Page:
Here's a snippet from the end of The Old, Dead Nuisance (and yes, it's a big spoiler).

For context, during the middle of the story Paul develops a relationship with the main ghost in the house, Josiah, who gives him hints about a fortune hidden right under everyone's noses.

Too late, Paul realises the fortune is a priceless Chinese Shang-dynasty vase—which has been destroyed in a tantrum by one of the fake psychics on the haunted house show.

When you read this snippet, compare Paul here to Paul at the beginning. How has he changed?

Paul's father picked up a piece of heavy, green clay. "Like a Ming vase?"

"Not Ming. Shang," whispered a voice. It was the ghost of Josiah Smitch. He was sitting next to Paul, apparently invisible to everyone else. He looked glum. "Much older than Ming," he said. "Priceless."

"Are you sure it's Ming?" Dennis asked Paul. "It looks kind of ugly."

Mrs. Giovetti explained, somewhat unhelpfully, "I used it to hold fake flowers."

"Not Ming," Paul muttered. "Shang."

They all turned in surprise to look at him.

Josiah Smitch, invisibly, nodded.

The psychics looked ready to argue.

But then again, now Paul, apparently, was a psychic too.

Paul has changed dramatically:

  • He can see and communicate with ghosts.
  • He knows about the hidden treasure.
  • He is, apparently, psychic.

He's reversed positions from where he started.


We've highlighted just the lines that show how Paul has changed since the beginning.

The lines about Josiah are highlighted because he's a ghost, and the fact that Paul can see and hear him is a massive change.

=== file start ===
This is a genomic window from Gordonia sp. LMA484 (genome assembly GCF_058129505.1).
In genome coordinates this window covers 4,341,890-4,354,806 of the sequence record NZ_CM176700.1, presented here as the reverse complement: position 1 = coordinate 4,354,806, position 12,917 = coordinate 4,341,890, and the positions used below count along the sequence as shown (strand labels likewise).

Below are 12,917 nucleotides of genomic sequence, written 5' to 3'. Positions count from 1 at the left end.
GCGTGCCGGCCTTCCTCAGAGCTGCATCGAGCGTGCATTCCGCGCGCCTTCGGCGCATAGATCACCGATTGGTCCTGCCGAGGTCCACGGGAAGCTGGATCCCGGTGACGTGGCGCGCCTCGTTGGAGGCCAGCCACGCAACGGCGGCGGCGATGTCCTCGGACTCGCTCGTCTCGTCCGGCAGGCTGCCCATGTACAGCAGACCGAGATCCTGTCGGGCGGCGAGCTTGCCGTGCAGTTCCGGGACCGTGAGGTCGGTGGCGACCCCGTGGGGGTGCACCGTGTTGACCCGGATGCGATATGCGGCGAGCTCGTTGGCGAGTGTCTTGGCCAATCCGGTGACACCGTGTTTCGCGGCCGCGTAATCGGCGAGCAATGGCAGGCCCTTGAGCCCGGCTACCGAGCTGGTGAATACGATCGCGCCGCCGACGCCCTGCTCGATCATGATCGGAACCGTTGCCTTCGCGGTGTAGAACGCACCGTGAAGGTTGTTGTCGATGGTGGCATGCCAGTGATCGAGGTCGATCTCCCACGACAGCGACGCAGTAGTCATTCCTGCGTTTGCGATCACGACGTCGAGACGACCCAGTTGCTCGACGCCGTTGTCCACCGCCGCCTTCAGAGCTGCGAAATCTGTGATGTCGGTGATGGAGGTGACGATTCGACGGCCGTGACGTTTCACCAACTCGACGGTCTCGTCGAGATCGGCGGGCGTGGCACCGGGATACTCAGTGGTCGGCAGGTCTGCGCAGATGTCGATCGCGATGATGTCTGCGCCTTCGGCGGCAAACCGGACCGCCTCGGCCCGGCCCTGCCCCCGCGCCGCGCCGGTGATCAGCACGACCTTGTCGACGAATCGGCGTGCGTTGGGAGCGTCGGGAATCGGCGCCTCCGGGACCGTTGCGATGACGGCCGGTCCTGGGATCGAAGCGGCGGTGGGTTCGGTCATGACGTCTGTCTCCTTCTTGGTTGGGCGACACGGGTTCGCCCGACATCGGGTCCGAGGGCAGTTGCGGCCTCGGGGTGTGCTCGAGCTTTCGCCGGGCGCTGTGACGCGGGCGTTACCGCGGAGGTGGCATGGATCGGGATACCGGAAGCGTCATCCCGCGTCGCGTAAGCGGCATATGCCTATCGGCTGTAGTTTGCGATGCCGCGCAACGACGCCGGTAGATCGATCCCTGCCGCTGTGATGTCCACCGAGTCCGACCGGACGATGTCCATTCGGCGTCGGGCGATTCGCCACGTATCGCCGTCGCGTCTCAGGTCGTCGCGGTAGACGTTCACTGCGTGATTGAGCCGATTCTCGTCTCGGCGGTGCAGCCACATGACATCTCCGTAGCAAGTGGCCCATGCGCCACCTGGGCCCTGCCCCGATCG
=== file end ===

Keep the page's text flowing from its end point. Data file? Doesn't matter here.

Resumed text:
To apply this pattern, all we need to do is describe the character in a different state as a result of whatever happened in the middle of the story.

We could do that in a summary description, like this:

Four years later, Elena graduated with honors and a research assistant position with a lab in Monterey. Sure, grant-writing days sucked, but lab days were good, and field days were the best—especially if they went out on the ocean, sampling for microplastics.

She loved the wild clouds and the restless ocean, and she loved her job, which she saw almost as a kind of medicine, with the earth as her patient.

Or we could develop a more detailed scene, like this:

"You're home early," said his mum. "You're not training?"

"No," said Tom. He rolled over in bed and faced his phone.

"Did they cancel?" said his mum, pushing him in that suspicious-mum way.

"Yes," said Tom, as he made a show of pushing his earpods in harder.

"I didn't get a message about it."

"I didn't say they cancelled, I said I cancelled!" shouted Tom. "I cancelled soccer! I don't want to play anymore"

His mum started to say more stuff in that 'oh, what's wrong, what can I do' blah blah concerned way, but Tom didn't want to hear it.

All he wanted to do from now on was watch TV and be left alone. He jacked up the volume to drown her out and closed his eyes, so all he could hear was the sound of explosions.

Even though we haven't talked about connectors at all in these last few activities, the underlying logic of cause and effect is still critical.

  • Think about where your character began.
  • Think about the types of experiences you described in the middle.
    • How would that middle impact on your character? Where would they end up? How would they change?
    • What is the logic: how do the middle experiences create the end change? Does the cause and effect make sense?
  • Then write either a summary description or an enacted scene about how the character is now different.
Describe where your character might end up after the experiences of the middle of your story. How much have they changed from the beginning?

Now let's pull all three together.